IT is, without a doubt, one of the best sights in Malaga.
And now a new deal has been struck with Malaga town hall, to keep the English Cemetery alive.
Following a high-level meeting between Malaga mayor Francisco de la Torre and former British consul Bruce McIntyre, the Junta has agreed to put up the money needed to keep the monument open.
The procedure to grant the cemetery Bien de Interes Cultural (BIC) status has been fast-tracked which means it can now apply for public funding.
“This is very encouraging for the cemetery,” said McIntyre.
“It might not save the day completely, but it should stave off the wolf from the door for the next few months while we seek more permanente solutions.”
Despite recently setting up the English Cemetery in Malaga Foundation, presided over by McIntyre, it was still desperately short of the necessary funds needed in order to stay open.
Last week McIntyre feared that if the money could not be found the cemetery, which first opened in 1831, would have to be closed.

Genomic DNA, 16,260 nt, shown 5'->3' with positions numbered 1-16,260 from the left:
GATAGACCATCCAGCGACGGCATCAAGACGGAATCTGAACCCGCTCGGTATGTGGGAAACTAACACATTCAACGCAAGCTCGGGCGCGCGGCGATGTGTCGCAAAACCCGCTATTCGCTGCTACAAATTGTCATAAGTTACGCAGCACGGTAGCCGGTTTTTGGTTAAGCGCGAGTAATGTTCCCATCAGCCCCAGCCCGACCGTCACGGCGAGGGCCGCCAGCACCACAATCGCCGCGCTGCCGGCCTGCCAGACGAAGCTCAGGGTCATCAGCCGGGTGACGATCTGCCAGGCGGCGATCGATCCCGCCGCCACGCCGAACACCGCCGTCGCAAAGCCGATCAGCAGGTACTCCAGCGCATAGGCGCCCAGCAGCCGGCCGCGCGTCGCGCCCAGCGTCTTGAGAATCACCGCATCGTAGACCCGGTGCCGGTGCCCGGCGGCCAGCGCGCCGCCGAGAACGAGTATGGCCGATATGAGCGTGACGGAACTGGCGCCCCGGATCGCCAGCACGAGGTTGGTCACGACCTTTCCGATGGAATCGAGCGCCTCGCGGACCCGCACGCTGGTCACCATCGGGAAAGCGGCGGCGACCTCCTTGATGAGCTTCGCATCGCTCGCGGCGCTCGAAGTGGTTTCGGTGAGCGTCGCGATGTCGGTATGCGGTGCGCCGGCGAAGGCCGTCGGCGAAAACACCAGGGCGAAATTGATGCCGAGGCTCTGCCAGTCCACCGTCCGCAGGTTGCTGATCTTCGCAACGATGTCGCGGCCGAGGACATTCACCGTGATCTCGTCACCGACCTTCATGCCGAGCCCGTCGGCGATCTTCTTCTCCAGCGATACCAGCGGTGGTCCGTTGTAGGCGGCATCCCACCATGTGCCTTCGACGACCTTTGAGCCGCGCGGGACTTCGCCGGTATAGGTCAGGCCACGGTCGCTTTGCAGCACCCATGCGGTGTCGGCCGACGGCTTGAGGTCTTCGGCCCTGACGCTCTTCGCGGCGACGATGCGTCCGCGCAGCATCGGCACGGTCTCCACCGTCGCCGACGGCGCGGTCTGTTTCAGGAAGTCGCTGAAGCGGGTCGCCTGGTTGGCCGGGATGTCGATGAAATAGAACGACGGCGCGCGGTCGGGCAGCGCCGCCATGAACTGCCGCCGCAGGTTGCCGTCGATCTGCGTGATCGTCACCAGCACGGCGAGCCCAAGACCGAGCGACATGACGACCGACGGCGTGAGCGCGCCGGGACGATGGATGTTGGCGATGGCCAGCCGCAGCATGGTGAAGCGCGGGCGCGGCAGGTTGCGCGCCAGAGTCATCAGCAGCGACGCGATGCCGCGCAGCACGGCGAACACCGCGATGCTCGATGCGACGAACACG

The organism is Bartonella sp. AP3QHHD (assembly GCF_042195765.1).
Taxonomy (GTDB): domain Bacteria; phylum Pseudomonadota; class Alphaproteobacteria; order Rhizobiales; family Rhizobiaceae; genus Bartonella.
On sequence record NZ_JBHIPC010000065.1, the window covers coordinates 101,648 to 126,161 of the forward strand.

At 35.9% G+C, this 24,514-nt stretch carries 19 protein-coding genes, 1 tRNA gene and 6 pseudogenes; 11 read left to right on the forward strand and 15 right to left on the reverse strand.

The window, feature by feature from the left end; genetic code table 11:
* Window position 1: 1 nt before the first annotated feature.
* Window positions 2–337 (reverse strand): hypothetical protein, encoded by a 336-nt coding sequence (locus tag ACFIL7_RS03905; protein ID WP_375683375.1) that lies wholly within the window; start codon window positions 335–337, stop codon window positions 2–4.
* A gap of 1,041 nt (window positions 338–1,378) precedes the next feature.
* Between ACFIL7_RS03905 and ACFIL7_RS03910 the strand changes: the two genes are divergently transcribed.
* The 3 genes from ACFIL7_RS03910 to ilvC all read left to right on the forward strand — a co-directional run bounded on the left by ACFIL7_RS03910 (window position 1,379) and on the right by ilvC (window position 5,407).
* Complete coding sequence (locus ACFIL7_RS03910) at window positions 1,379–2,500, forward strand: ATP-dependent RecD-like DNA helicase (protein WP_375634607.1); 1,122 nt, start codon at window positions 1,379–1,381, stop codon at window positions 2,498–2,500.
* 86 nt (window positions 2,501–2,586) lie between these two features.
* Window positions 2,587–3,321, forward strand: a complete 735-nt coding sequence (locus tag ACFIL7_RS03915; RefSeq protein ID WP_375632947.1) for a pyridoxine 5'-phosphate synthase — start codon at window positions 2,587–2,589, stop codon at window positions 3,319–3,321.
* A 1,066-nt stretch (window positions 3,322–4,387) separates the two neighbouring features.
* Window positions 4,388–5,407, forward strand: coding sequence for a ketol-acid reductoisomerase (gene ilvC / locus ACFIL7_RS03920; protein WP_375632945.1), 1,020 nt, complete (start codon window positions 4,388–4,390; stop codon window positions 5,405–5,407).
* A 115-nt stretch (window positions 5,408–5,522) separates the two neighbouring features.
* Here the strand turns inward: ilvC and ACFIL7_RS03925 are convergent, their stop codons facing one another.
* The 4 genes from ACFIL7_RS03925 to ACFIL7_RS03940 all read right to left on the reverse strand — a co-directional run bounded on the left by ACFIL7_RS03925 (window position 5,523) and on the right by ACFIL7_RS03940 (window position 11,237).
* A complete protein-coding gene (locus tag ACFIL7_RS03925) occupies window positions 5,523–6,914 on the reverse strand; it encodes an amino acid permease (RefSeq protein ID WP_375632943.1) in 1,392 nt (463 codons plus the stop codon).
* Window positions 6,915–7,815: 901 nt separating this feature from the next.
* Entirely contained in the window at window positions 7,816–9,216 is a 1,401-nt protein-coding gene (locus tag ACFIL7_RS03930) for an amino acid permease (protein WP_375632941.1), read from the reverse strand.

“It will be a terrible shame if we end up losing such a fantastic site with such a rich history,” he said.
“But the plans to save it involve other institutions and all the residents of Malaga, not just the British, who are in smaller numbers in the capital than on the coast.”
Other schemes in place to save the first burial ground for Protestants in Spain include enrolling in the Cemetery Association which promotes tourist routes around burial sites in Spain.
It has proven successful in the case of the San Jose cemetery in Granada which joined in 2008 and has since received more than 25,000 visitors